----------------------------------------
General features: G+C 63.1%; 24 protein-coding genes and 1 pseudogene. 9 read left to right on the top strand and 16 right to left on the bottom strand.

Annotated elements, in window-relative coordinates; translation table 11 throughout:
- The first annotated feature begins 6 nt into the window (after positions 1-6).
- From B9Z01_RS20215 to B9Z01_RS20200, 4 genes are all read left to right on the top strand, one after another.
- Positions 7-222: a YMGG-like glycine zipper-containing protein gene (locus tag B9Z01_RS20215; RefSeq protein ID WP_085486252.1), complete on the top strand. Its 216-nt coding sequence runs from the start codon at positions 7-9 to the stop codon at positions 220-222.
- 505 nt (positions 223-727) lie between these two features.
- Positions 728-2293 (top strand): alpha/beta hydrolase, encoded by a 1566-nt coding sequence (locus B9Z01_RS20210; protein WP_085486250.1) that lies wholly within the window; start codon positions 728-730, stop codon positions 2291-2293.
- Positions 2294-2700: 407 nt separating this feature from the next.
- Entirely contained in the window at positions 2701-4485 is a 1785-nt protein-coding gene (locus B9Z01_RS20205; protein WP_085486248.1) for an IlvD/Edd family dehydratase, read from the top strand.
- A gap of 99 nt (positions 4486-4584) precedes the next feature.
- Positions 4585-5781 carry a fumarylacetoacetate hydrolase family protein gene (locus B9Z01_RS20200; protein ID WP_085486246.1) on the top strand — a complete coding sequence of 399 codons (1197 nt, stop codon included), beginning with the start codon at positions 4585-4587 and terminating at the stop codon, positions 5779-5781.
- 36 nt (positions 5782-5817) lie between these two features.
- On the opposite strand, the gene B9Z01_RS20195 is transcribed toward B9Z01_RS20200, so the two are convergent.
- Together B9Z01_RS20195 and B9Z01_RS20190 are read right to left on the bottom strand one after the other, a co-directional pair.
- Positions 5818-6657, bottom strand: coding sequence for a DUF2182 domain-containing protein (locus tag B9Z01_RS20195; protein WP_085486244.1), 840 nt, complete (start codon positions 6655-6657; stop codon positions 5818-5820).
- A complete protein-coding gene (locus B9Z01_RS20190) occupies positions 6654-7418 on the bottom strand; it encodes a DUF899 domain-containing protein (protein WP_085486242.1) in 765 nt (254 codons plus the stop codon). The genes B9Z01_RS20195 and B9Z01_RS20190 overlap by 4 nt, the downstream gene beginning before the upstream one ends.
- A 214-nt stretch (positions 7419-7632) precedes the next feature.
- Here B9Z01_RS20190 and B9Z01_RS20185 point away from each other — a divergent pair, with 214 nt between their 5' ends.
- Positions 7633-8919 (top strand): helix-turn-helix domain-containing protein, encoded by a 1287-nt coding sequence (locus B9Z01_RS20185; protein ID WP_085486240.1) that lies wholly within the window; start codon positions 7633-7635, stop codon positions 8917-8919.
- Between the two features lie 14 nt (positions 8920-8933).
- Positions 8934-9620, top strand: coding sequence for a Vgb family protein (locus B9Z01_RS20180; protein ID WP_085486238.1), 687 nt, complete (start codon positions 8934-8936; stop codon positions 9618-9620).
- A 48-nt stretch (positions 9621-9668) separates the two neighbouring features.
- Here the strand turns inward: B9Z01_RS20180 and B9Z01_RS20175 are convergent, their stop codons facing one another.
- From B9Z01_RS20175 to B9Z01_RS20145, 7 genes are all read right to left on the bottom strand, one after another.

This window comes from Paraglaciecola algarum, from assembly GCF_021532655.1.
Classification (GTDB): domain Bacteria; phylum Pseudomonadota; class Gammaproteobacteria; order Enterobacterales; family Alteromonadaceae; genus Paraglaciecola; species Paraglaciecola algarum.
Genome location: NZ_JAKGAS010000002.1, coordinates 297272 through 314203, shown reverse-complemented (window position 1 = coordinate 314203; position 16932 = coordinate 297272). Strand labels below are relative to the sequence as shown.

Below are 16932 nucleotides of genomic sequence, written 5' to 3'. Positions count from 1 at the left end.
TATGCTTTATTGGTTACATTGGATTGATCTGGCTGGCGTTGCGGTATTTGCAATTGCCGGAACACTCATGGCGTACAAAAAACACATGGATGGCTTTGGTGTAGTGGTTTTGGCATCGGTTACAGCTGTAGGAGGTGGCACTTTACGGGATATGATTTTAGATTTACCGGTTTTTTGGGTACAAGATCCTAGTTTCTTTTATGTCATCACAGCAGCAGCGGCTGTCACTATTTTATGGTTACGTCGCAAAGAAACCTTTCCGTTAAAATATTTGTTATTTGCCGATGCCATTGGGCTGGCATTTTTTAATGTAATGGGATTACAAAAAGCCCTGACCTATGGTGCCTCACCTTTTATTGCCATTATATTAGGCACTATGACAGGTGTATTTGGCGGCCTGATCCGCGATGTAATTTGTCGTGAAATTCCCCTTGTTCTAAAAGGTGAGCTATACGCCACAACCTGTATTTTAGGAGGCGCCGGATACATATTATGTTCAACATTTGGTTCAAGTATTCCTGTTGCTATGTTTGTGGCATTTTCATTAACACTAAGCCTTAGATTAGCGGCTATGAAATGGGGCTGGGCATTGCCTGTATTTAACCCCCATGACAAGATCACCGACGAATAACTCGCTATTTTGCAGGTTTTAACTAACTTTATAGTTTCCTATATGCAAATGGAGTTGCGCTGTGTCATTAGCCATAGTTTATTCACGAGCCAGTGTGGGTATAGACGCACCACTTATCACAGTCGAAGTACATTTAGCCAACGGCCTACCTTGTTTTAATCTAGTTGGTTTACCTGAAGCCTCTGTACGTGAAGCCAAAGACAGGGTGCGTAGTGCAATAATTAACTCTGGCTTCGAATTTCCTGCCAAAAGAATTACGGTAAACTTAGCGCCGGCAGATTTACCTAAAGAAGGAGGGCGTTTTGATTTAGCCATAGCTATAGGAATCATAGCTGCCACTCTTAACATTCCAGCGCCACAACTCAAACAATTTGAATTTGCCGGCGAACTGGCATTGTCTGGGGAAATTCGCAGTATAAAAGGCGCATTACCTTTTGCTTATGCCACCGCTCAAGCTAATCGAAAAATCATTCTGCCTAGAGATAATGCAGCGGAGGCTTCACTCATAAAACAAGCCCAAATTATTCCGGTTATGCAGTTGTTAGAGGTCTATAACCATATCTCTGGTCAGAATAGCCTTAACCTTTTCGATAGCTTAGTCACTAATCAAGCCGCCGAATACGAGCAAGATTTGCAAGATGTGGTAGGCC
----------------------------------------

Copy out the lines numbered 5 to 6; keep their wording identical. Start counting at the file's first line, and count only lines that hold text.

- Positions 7-222: a YMGG-like glycine zipper-containing protein gene (locus tag B9Z01_RS20215; RefSeq protein ID WP_085486252.1), complete on the top strand. Its 216-nt coding sequence runs from the start codon at positions 7-9 to the stop codon at positions 220-222.
- 505 nt (positions 223-727) lie between these two features.